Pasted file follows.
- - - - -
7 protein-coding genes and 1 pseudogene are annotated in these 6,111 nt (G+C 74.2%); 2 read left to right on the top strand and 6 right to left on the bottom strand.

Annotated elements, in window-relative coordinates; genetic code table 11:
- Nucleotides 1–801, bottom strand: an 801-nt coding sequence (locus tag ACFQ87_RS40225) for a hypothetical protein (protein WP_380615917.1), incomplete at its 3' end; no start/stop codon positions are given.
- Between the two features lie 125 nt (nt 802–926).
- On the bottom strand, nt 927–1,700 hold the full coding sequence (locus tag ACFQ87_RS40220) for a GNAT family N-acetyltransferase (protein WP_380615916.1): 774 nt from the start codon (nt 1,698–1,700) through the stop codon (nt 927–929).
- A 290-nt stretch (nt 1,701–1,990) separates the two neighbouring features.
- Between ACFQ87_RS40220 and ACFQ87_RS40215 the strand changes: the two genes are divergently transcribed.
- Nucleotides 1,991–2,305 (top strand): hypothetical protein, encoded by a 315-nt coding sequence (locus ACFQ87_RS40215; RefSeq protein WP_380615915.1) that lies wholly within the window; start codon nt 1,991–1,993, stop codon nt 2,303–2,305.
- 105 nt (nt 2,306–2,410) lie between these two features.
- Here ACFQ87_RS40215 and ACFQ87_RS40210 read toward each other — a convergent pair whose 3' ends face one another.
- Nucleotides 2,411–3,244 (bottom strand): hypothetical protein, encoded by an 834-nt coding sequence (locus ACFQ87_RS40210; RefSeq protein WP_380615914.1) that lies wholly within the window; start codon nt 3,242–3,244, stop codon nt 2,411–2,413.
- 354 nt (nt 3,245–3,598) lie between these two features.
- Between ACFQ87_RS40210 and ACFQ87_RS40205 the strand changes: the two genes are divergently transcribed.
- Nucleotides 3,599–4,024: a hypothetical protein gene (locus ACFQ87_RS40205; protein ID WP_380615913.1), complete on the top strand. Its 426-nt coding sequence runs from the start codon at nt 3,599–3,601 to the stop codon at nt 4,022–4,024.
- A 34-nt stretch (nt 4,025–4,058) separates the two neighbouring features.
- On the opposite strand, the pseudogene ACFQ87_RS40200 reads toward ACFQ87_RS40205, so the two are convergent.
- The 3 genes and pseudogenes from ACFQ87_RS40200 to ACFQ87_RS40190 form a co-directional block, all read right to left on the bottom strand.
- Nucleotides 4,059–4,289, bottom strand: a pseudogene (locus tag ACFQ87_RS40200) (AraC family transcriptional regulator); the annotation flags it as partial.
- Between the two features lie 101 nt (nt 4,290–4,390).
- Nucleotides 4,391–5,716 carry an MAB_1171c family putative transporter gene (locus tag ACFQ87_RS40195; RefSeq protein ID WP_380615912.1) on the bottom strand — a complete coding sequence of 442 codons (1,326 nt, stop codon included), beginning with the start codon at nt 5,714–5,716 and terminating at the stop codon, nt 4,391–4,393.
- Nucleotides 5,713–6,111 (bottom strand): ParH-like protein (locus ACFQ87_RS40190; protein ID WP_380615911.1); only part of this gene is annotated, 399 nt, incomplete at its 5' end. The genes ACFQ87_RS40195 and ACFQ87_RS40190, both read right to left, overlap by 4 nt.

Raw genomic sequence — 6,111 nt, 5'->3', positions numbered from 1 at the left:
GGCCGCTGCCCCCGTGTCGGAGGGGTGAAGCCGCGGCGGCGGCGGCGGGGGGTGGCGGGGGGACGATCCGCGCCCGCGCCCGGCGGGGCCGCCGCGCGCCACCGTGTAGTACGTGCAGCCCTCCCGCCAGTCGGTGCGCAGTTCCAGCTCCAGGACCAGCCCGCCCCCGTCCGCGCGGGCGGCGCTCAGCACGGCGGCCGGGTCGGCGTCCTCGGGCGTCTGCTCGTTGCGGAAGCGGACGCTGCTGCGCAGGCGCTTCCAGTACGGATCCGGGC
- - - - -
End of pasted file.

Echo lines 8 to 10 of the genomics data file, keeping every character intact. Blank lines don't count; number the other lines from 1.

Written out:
- Nucleotides 1,991–2,305 (top strand): hypothetical protein, encoded by a 315-nt coding sequence (locus ACFQ87_RS40215; RefSeq protein WP_380615915.1) that lies wholly within the window; start codon nt 1,991–1,993, stop codon nt 2,303–2,305.
- 105 nt (nt 2,306–2,410) lie between these two features.
- Here ACFQ87_RS40215 and ACFQ87_RS40210 read toward each other — a convergent pair whose 3' ends face one another.